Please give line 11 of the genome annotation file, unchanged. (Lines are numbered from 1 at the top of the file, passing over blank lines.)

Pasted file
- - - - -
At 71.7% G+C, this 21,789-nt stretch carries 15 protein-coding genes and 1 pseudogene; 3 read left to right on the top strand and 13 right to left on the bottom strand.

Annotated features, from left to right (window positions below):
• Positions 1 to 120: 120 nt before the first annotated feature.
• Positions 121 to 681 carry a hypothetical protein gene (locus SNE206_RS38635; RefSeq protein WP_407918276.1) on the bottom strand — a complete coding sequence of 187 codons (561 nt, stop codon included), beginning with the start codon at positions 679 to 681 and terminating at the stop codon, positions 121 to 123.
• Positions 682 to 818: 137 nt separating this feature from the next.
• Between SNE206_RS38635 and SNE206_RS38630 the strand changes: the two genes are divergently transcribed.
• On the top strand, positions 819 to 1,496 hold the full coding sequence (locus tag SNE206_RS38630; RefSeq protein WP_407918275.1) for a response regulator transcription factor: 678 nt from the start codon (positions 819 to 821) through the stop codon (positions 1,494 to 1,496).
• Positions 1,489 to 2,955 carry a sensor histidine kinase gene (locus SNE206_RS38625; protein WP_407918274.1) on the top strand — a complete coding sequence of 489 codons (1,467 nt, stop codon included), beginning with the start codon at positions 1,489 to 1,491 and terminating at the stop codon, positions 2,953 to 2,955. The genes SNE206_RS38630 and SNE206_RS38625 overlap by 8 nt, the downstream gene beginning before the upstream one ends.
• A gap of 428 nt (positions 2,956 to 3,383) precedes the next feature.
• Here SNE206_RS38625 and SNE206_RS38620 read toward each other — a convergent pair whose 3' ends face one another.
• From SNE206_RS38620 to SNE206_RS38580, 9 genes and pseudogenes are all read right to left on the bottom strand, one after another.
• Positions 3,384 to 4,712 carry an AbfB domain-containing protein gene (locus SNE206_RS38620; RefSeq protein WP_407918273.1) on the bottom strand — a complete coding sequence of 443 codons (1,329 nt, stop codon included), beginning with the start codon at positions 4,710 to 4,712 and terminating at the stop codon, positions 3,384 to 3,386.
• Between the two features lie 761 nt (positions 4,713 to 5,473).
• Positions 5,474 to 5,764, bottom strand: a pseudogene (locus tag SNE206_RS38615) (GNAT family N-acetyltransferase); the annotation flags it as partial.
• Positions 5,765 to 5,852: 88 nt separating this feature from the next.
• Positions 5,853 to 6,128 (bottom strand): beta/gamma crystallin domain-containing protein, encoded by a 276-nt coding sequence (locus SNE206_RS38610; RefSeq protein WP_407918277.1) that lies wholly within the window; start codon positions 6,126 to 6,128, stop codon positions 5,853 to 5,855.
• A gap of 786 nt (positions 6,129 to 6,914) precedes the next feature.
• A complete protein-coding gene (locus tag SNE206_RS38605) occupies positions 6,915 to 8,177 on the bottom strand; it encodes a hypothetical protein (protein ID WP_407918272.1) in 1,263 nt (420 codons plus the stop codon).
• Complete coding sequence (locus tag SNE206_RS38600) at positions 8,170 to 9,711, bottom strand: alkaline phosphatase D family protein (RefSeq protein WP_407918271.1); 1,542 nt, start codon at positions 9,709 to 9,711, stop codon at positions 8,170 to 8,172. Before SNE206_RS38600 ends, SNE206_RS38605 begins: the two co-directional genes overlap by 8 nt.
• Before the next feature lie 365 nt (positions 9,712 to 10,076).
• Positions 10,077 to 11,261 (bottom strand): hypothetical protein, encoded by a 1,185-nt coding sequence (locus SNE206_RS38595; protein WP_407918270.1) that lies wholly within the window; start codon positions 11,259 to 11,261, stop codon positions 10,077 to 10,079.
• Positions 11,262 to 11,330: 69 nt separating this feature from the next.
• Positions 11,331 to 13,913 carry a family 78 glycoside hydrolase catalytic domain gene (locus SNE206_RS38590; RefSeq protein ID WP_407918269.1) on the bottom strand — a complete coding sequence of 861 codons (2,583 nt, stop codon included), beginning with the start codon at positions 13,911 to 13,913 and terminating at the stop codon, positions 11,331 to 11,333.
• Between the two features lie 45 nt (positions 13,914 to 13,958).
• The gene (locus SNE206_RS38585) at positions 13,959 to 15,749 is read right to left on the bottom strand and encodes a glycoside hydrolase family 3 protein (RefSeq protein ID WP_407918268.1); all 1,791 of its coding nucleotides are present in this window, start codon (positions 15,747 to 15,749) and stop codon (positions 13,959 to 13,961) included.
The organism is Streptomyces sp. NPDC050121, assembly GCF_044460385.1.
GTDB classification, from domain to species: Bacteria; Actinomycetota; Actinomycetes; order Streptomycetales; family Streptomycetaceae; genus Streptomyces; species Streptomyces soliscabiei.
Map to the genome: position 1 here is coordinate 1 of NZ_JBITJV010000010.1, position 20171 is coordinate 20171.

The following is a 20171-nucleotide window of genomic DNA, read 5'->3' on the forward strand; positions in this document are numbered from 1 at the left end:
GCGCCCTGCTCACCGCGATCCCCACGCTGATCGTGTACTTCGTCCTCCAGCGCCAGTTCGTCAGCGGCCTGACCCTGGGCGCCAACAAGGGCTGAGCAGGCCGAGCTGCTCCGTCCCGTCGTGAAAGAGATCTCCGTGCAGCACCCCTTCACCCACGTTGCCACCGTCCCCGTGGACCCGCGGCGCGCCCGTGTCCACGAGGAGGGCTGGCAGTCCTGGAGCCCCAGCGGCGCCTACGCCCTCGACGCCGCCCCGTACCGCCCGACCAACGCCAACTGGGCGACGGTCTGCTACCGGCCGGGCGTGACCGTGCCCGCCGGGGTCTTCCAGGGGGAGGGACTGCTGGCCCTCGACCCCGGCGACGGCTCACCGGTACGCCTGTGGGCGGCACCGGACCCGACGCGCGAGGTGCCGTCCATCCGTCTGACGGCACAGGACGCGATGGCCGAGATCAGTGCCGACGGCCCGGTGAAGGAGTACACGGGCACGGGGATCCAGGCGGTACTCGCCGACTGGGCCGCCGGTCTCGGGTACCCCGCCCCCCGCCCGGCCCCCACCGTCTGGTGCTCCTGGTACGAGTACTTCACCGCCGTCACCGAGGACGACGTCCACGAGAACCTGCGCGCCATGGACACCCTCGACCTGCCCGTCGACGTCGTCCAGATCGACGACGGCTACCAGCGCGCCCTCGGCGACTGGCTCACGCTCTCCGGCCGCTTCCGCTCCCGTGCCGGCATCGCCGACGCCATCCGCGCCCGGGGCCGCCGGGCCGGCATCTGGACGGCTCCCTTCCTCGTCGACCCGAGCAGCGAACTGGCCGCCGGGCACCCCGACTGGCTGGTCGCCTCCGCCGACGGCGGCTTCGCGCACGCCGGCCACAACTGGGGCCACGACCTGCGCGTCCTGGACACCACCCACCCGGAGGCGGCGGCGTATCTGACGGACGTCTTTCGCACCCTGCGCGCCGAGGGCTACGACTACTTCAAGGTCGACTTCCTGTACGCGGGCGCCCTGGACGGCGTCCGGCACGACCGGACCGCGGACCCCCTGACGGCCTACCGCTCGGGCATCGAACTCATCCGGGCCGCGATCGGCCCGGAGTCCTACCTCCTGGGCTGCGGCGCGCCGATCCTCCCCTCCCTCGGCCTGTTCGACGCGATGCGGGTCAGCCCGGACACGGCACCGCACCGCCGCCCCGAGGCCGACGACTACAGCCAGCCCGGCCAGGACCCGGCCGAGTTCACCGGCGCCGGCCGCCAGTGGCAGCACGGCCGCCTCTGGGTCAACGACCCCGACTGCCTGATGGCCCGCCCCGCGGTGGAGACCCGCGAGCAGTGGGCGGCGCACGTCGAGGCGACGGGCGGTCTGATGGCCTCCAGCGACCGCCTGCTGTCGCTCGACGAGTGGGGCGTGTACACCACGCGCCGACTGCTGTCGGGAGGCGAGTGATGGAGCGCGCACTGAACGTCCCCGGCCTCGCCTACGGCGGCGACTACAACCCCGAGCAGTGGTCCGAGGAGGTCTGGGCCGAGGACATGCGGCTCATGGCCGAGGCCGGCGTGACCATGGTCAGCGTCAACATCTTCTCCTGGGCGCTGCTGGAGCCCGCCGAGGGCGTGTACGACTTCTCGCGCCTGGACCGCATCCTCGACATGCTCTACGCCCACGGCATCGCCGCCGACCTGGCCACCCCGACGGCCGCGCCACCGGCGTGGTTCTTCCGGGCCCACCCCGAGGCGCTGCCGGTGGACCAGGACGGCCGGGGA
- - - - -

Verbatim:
• From SNE206_RS38620 to SNE206_RS38580, 9 genes and pseudogenes are all read right to left on the bottom strand, one after another.